On pages 50-51, in Chapter 9 of Ernest Hemingway's A Farewell to Arms, there is a passage, how to understand a world alienation from this part. Consider what Passini says and prove that world alienation is primarily a wartime phenomenon.
"War is not won by victory. What if we take San Gabriele? What if we take the Carso and Monfalcone and Trieste? Where are we then? Did you see all the far mountains to-day? Do you think we could take all them too? Only if the Austrians stop fighting. One side must stop fighting. Why don't we stop fighting? If they come down into Italy they will get tired and go away. They have their own country. But no, instead there is a war.
"You're an orator"
"We think. We read. We are not peasants. We are mechanics. But even the peasants know better than to believe in a war. Everybody hates this war."
On page 179, Chapter 26, there is another passage. Consider what the priest says to Frederic and prove that world alienation is primarily a wartime phenomenon.
"Something may happen," I said, "But it will happen only to us. If they felt the war the way we do, it would be all right. But they have beaten us .They feel another way."
"Many of the soldiers have always felt this way. It is not because they were beaten."
"They were beaten to start with. They were beaten when they took them from their farms and put them in the army. That is why the peasant has wisdom,because he is defeated from the start. Put him in power and see how wise he is."
"I don't believe in victory any more"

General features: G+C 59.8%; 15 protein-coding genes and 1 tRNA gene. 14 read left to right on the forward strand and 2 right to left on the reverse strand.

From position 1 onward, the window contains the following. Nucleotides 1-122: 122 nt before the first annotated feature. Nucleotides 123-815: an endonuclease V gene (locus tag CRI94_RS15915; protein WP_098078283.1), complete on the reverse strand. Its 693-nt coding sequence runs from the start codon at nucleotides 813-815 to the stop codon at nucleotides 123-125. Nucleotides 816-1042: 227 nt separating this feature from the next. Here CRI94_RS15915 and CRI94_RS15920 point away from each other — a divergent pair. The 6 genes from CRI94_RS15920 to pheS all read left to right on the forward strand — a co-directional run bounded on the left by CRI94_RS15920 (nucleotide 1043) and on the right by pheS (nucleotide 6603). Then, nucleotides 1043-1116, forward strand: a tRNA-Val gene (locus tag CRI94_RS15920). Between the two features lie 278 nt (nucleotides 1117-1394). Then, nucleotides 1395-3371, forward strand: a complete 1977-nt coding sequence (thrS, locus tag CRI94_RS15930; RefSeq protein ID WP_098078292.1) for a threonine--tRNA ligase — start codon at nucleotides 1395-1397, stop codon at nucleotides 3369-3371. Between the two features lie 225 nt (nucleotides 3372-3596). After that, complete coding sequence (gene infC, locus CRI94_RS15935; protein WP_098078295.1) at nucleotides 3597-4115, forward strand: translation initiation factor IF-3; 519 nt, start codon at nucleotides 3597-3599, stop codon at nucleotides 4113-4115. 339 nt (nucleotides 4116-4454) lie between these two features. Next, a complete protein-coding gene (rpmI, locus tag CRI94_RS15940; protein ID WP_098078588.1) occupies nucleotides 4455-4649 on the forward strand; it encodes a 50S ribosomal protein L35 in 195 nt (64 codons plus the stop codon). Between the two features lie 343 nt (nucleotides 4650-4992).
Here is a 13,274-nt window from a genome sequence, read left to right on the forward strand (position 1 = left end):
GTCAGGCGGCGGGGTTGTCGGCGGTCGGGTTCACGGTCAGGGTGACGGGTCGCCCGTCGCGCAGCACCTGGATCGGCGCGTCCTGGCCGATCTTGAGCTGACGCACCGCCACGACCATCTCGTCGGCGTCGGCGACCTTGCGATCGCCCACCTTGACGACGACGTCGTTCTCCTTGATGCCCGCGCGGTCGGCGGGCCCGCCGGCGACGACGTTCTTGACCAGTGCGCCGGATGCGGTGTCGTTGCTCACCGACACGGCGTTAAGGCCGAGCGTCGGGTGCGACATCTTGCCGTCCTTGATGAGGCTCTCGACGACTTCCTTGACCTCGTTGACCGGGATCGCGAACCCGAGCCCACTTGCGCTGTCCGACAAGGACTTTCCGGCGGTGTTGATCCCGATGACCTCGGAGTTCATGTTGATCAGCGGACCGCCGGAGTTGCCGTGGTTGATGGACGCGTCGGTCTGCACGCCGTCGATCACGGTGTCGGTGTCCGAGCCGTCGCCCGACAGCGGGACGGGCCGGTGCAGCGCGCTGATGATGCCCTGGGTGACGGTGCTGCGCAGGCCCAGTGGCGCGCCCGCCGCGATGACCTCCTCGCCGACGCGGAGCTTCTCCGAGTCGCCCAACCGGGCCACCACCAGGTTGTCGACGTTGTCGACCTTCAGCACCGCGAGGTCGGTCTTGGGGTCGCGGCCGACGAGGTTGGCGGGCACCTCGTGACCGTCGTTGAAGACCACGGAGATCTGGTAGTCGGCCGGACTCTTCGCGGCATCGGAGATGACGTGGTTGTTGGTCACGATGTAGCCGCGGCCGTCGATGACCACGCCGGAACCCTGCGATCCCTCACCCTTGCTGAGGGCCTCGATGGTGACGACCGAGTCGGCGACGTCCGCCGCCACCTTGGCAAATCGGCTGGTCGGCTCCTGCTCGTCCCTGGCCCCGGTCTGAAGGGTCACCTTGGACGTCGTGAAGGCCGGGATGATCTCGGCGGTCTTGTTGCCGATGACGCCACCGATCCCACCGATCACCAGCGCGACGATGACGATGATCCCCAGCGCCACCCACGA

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In Chapter 9 of Ernest Hemingway’s A Farewell to Arms, Lt. Frederic Henry, the idealistic young American ambulance driver serving in Italy during World War I, learns a valuable lesson regarding the realities of war and the extent to which so many are destroyed in deference to the political machinations of a few. When the United States entered the war in 1917, it had already been raging across Europe for over two years, with the horrors of trench warfare already well-known to the European combatants. The United States, however, sent its troops across the Atlantic with the most altruistic of motivations, but with the least sense of European history and of the brutal realities of modern, increasingly mechanized warfare. Hemingway’s protagonist, Frederic Henry, is the embodiment of American naiveté. He is also the author’s alter ego, only, unlike Hemingway, who had served as an ambulance driver under the aegis of the Red Cross and was categorized as a conscientious objector, Hemingway’s character enjoys a military designation, as if the author felt his already tragically flawed protagonist would be morally tainted by the conscientious objector status. Early in the novel, however, the practical and moral objections to the war voiced by the Italian ambulance drivers under Henry’s command exemplify the cynicism and distaste for war that comes with a history of armed conflict native to that continent. As Henry observes regarding these subordinates, “They were all mechanics and hated the war.”
This is the context, then, in which the deeper philosophical debates involving the American and his European compatriots regarding the nature of war take place. The folly of the war, in which hundreds of thousands of young soldiers were being slaughtered for indeterminate reasons, is revealed in the exchanges between Henry and Passini and the other drivers: